Meal ideas and planning tips from a self-proclaimed foodie and seasoned marathon runner.
Written by: Susanna Kirby, Erlanger Chattanooga Marathon Ambassador and Organizer of Running for Brews - Chattanooga
I love to run, but I love eating more. While training for this year’s Erlanger Chattanooga Marathon, I’m often asked what I eat before, during and after a long run to sustain energy throughout the training process. As a self-proclaimed foodie, the meal planning process is one of the highlights of training for a marathon.
Let me be clear, I am by no means Chattanooga’s fastest runner; so, if you are seeking a recipe to guarantee qualification in the Boston Marathon you will not find it here. Nor am I a licensed nutritionist—although I did consult with a nutritionist when writing this post as to not share false information. I’m just a girl who loves to run and eat delicious food that nourishes my body, so I can perform my best.
Most marathon and half marathon training plans follow a structure in which you increase your mileage weekly, often with one long training run every week. When determining what food regimen suits you, I recommend using each of your “long runs” as a dress rehearsal for the main event. It’s a great opportunity to get to know how your body responds to different types of foods and drinks. No single nutrition plan works for all athletes, so the best thing you can do is test out healthy foods, gels, chews, sports drinks, and homemade snacks to determine what helps you perform your best, so you’re set up for success on race day.
Here’s a look at how I eat when training for a marathon.
What’s on my plate?
1-2 tablespoons of peanut butter, 1 teaspoon of honey, and 1 sliced banana, spread atop an English muffin or a rice cake and 8-12oz of black tea.
As a general rule, I eat a meal about 45-90 minutes before my run. For longer runs, I eat a larger meal which requires extra time for digestion. Most often, I prepare a meal with protein and easily digestible carbs. I strongly suggest avoiding dairy products, acidic foods, and high-fiber items. Trust me, you do not want to experience tummy troubles when you are eight miles from home and a functioning toilet.
Don’t get creative on race day—stick with what your body knows! By this point you should have a set menu; a combination of foods and drinks that give you sustained energy and don’t upset your tummy. If your race is scheduled to start before you usually wake up, you may be tempted to brew a cup of coffee or tea. Keep in mind, if caffeinated beverages aren’t part of your typical pre-run meal, today is not the day to test it out. If you have an earlier than usual race time, plan ahead by build your body’s acceptance of caffeine by including small amounts with your training meals.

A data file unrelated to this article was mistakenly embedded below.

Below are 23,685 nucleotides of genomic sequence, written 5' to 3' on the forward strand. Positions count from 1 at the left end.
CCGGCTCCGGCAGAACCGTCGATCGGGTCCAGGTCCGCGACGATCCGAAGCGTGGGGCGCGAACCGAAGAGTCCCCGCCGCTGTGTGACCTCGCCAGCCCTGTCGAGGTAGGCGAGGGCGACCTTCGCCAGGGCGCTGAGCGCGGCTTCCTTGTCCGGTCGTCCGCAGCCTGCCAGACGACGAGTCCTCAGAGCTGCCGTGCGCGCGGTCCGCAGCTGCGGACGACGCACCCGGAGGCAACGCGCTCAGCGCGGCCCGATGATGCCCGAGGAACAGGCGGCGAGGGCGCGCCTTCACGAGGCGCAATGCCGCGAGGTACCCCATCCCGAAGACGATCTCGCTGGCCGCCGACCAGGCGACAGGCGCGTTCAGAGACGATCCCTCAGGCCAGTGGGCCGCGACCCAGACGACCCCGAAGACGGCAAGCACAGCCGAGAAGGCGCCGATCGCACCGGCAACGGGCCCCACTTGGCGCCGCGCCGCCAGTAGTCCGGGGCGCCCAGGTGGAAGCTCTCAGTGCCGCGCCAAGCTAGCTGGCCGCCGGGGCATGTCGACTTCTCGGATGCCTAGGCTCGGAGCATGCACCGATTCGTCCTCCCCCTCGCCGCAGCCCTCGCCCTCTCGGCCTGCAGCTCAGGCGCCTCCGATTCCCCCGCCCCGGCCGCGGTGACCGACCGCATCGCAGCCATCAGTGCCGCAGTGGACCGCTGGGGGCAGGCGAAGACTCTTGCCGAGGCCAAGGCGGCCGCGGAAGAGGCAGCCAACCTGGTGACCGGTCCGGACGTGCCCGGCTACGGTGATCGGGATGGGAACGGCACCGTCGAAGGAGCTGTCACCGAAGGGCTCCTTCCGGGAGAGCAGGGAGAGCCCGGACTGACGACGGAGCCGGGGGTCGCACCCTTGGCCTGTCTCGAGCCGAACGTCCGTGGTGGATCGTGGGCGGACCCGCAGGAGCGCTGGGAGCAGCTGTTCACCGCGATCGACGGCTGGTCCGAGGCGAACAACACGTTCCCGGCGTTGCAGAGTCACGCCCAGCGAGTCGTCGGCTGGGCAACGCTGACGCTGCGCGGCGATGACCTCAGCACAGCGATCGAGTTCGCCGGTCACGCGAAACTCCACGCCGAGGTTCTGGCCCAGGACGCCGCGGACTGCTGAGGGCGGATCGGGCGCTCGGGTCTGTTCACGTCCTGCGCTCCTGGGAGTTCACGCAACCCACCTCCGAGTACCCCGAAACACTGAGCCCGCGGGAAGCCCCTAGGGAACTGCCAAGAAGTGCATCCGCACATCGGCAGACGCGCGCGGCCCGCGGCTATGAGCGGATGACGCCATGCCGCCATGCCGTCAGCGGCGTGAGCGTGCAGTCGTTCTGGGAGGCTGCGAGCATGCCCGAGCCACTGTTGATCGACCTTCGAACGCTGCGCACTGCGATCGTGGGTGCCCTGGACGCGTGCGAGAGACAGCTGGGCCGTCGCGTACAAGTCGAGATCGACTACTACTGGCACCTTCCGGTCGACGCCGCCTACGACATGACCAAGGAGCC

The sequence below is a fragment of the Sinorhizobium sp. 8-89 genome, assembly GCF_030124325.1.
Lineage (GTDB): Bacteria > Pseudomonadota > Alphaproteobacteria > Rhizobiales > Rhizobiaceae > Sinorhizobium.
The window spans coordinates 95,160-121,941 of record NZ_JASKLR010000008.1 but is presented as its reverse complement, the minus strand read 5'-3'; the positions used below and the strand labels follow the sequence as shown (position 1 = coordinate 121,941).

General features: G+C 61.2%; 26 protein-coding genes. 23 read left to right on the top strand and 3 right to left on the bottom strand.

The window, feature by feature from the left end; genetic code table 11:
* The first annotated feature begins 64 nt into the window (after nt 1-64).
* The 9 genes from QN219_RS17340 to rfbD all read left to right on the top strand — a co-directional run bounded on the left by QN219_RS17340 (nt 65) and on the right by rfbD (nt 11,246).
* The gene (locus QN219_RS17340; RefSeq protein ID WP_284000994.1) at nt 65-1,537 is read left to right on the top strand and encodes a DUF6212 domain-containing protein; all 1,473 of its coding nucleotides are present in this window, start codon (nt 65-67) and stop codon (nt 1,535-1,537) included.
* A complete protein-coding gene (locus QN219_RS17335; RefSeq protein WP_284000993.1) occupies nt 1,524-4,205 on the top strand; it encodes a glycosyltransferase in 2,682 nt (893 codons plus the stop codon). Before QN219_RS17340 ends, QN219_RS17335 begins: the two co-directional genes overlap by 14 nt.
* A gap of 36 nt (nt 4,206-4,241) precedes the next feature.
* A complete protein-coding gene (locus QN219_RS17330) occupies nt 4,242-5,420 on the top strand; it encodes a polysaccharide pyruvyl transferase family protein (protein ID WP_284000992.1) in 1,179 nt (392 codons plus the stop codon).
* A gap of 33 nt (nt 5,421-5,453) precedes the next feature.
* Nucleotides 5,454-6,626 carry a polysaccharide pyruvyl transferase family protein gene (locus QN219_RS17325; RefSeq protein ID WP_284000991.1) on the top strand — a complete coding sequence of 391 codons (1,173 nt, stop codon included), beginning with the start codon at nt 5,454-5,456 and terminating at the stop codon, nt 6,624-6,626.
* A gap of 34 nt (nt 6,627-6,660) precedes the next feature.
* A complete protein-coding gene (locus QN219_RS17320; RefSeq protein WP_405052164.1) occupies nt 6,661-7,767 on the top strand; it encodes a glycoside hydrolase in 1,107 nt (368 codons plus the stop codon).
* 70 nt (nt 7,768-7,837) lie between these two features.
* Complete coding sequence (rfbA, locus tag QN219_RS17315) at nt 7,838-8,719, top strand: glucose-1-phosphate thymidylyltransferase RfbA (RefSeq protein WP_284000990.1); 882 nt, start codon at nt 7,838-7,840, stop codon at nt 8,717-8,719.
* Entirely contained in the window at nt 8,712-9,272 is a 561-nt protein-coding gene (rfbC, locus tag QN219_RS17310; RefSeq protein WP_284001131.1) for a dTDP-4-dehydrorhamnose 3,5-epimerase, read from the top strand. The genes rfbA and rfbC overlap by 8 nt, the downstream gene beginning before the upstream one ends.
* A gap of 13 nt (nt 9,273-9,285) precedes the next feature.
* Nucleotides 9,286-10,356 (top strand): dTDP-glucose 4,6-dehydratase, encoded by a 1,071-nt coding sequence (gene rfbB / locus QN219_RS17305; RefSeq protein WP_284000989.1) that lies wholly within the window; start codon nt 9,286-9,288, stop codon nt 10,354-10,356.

What am I taking with me?
I have a high caffeine tolerance, so I typically gravitate towards caffeinated gels and chews. However, caffeine can wreak havoc on your gastrointestinal system when consumed during a long run, so incorporating it in moderation during training will let you know how your body responds to it.
It’s important to determine how much to consume and at what frequency to do so. You shouldn't wait until you feel hungry, thirsty, or cramping to consider eating or drinking something—be proactive! I aim to consume roughly 90-100 calories for every 40-45 minutes of activity. If you are a heavy sweater or plan to train and/or race in warmer months, you may want to consider snacks with extra sodium. Creating a plan that ensures you consume enough fluids, electrolytes, and carbs is necessary to fend off cramps, gastrointestinal issues, and fatigue.
When race day rolls around, your plan is in place. If your plan involves eating and drinking the items the race provides, make sure you thoroughly read any race literature as it may detail where certain food items are located along the course. For beginners especially, I would recommend toeing the starting line with your own nutrition in case the race does not provide snacks that align with your typical mid-run items.
What is my go-to make ahead meal?
The joy of cooking with a slow cooker is that you can load the ingredients into it before a long run, and the meal is ready when you return! Cashew chicken is one of my favorite make ahead recipes for a satisfying post run meal.
Foods that help your body recover after a run are just as important as what you eat before and during a run. First, I try to replenish electrolytes immediately after a long run by reaching for a V8, chocolate milk, or pickles before I begin stretching. (PSA: Don’t skip stretching!) Long training runs will leave you tired and hungry. Whether you prepare a meal ahead of time or treat yourself to a meal with friends, a high protein, high carb meal is essential for nourishing your body. When possible, consider recipes with turmeric—a natural anti-inflammatory.
I typically begin visualizing my post-race meal about two miles into my race and use it as motivation to get to the finish line. Once you get there, celebrate—you deserve it! Whether it’s a Little Debbie, an ice-cold beer, or the promise of brunch with friends that lured you to the finish line, treat yourself to whatever your heart desires. The Erlanger Chattanooga Marathon has great post-race snacks provided like sweet and salty snacks, fruit and ice-cold beer! If you don’t already have them on, make sure you throw on a pair of Sockwell graduated compression socks to aid in recovery (you better believe you will be sore) and get to snacking.
The Erlanger Chattanooga Marathon is a not-for-profit, locally owned and operated race weekend that consists of a marathon, half marathon, team relay, 5k and kid’s fun run. The race was established in 2016 when our founding partners came together with the mindset of creating a professional event that would have a positive impact and benefit the local community.